With all the changes in healthcare that have affected nurses, I wonder if doctors are affected in similar ways? The reason I ask is b/c I am considering going to med school, but I do not want to change one dysfunctional field for another. Have any of you heard the MD's talk about their field in such negative ways as nurses do? I do know that medicine does not pay what it used to, but it's still better than nursing. I was going to go for my Master's in nursing but then decided for another 1-2 years I can be an MD. Especially since a Master's in Nursing still doesn't help pay the bills any better. Now, nurses, don't crucify me for this question and the fact that I am considering med school.
    Satisfaction and happiness starts inside the person. Each of us makes our own path toward satisfaction. We tend to blame anything external for our unhappiness because it is easier to blame something or someone rather than take responsibility for acting on our own behalf. If you are chasing money rather than looking at what type of meaningful work will truly make you happy, you will have great difficulty finding happiness in a career. Look inside and find what you actually LOVE doing, then figure out a way to make it your life's work. MDs are human, just like nurses and deal with their own set of healthcare baggage. People from all walks of life are unhappy in career choices, not just healthcare givers. As a personal aside, you can do anything you want in nursing if you take the time to examine what you want out of life and career, then put action to those needs and wants. There are huge career/work rewards for the master's prepared nurse. If you find what you LOVE, the money will come.

    best of luck
    chas
  7. by   MollyJ
    Hi TRN
    What the other posters have written here about exchanging headaches is all true. My husband is a doc on a small FP residency faculty and they've had a number of former nurses, PA's, med tech's who were retraining to be docs, so people actually do it. One of their NP's is in the process herself. These folks actually fascinate me a bit because it's such a long path to medicine but I think some of them truly wanted to be in the drivers seat and for them the journey is worth it. Some of them just wanted more status I think. (Go ahead, say I'm catty--you might be right.) I am thinking of one individual who retrained and they are not a good decision maker and you would have thought that their time as a mid-level might have taught them that. Another observation I have is that a lazy nurse, med tech, pa makes a lazy doc and we've seen that too. They are hard on their partners.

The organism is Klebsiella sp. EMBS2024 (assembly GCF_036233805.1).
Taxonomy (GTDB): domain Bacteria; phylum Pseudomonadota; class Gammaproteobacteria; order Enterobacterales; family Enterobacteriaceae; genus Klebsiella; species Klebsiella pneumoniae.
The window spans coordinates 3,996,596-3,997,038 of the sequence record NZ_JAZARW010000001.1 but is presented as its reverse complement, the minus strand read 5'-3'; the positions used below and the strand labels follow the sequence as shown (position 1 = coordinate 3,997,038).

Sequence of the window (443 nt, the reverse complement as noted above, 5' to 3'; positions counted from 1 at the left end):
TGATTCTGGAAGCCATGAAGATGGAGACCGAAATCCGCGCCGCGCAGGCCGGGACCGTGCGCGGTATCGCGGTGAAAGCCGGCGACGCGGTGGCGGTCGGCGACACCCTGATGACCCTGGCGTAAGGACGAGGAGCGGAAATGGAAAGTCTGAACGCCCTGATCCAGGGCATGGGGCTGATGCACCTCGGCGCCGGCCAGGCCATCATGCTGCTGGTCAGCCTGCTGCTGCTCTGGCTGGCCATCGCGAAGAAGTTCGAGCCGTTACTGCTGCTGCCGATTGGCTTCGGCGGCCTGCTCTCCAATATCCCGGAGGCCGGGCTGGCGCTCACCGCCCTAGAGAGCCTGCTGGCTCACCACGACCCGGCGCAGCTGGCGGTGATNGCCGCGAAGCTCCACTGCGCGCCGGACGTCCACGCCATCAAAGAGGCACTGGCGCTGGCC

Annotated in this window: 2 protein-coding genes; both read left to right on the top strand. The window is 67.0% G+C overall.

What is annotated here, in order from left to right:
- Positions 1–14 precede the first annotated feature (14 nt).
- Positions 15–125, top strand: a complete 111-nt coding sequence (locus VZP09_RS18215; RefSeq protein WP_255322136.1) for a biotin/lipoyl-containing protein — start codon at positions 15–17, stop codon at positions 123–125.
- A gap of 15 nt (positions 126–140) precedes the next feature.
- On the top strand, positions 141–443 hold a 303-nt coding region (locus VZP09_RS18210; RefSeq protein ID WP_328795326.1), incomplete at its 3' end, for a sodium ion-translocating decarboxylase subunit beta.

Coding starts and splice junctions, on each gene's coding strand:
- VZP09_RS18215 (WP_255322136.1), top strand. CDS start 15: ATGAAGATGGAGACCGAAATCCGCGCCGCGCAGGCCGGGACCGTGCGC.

In short, my husband would easily leave medicine if he could find something else to do that paid comparably. (And believe, me, as a doc working a residency NO ONE can say he just does medicine for the money.) Regulations, expectations of perfection and malpractice pressure, insurances that want a lot but don't want to pay, the flavor of money that pervades everything have removed a lot of joy from medicine for my husband.

    Finally, Tim--if my husband's malpractce insurance were ONLY $3,000 he'd be dancin' a jig. Our state has extremely high rates of medical malpractice insurance. Several years ago when he was doing ED medicine, we were paying $12,000 to 13,000 a year and I know because we paid it. Now, the residency pays it and likely it is higher because he's doing OB.

    Good luck, TRN. The funniest thing I notice is that former RN MD's are really hard on nurses. Would seem their could be a thesis in that ;-)
  8. by   mustangsheba
    From my observations, the HMO's have done a number on the docs. I have seen some ousted because their patient numbers weren't high enough. Others are frustrated because they are unable to order the appropriate tests until the protocols are satisfied, as Tim mentioned. I have seen independent MDs in the smaller towns ruined because they refused to join the corporations. These may be isolated incidents, but I doubt that. I would opt to be a nurse practitioner. The ones I know have more autonomy, work shorter hours, and spend more time with their patients. The pay isn't as much but it is more than adequate.
  9. by   NurseyK
    TRN -

    Welp, I'm one of those nurses jumping ship. I've been accepted to a handfull of DO (DO -osteopathic vs. MD - allopathic) medical schools (my choice) first try and will be a MS-1 this Fall.

    Do I believe the grass will be greener? Heck no. I believe the grass will only be *different* - an exchange of "headaches," if you will. Is this the right decision for me? Yes. I can look in the mirror and be confident in myself and my decision to make my life a living he%# for the next 7 years or so....

    Only you can answer the question of whether going the MD/DO route is for you. It requires a lot of sit-down honest soul searching on "why am I leaving/going into medicine" and "where do I see myself" and "what responsibilities to I want to take on", etc, etc....not the easist questions, I know. I spent *time* thinking, thinking, and then....I thought some more.....

    Good luck to you...feel free to e-mail me.

    Kat

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    The grass isn't greener on the other side -- it's just different grass

    [This message has been edited by NurseyK (edited February 16, 2001).]